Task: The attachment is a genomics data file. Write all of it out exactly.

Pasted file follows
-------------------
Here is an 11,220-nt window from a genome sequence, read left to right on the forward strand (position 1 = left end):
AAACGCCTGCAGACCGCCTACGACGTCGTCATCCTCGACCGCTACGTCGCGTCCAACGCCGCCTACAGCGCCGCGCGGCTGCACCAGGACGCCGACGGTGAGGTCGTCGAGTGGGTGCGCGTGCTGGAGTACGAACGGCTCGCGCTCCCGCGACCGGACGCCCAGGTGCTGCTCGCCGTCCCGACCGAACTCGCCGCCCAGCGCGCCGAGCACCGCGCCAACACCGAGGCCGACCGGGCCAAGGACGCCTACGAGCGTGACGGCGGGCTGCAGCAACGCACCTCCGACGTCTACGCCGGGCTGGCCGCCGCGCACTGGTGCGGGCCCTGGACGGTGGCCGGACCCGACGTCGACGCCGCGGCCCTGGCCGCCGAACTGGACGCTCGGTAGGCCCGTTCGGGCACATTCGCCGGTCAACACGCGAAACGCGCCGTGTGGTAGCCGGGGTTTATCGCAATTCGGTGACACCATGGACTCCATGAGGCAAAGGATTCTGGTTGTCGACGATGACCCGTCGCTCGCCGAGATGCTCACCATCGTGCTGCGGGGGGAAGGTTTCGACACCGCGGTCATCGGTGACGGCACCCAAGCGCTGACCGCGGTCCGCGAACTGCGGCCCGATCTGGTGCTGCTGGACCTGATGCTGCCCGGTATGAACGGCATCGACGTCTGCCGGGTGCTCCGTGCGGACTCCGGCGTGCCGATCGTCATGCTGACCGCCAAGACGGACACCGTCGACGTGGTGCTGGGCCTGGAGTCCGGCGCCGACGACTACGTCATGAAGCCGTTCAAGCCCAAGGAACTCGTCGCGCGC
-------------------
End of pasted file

Here is an 11,220-nt window from a genome sequence, read left to right on the forward strand (position 1 = left end):
AAACGCCTGCAGACCGCCTACGACGTCGTCATCCTCGACCGCTACGTCGCGTCCAACGCCGCCTACAGCGCCGCGCGGCTGCACCAGGACGCCGACGGTGAGGTCGTCGAGTGGGTGCGCGTGCTGGAGTACGAACGGCTCGCGCTCCCGCGACCGGACGCCCAGGTGCTGCTCGCCGTCCCGACCGAACTCGCCGCCCAGCGCGCCGAGCACCGCGCCAACACCGAGGCCGACCGGGCCAAGGACGCCTACGAGCGTGACGGCGGGCTGCAGCAACGCACCTCCGACGTCTACGCCGGGCTGGCCGCCGCGCACTGGTGCGGGCCCTGGACGGTGGCCGGACCCGACGTCGACGCCGCGGCCCTGGCCGCCGAACTGGACGCTCGGTAGGCCCGTTCGGGCACATTCGCCGGTCAACACGCGAAACGCGCCGTGTGGTAGCCGGGGTTTATCGCAATTCGGTGACACCATGGACTCCATGAGGCAAAGGATTCTGGTTGTCGACGATGACCCGTCGCTCGCCGAGATGCTCACCATCGTGCTGCGGGGGGAAGGTTTCGACACCGCGGTCATCGGTGACGGCACCCAAGCGCTGACCGCGGTCCGCGAACTGCGGCCCGATCTGGTGCTGCTGGACCTGATGCTGCCCGGTATGAACGGCATCGACGTCTGCCGGGTGCTCCGTGCGGACTCCGGCGTGCCGATCGTCATGCTGACCGCCAAGACGGACACCGTCGACGTGGTGCTGGGCCTGGAGTCCGGCGCCGACGACTACGTCATGAAGCCGTTCAAGCCCAAGGAACTCGTCGCGCGC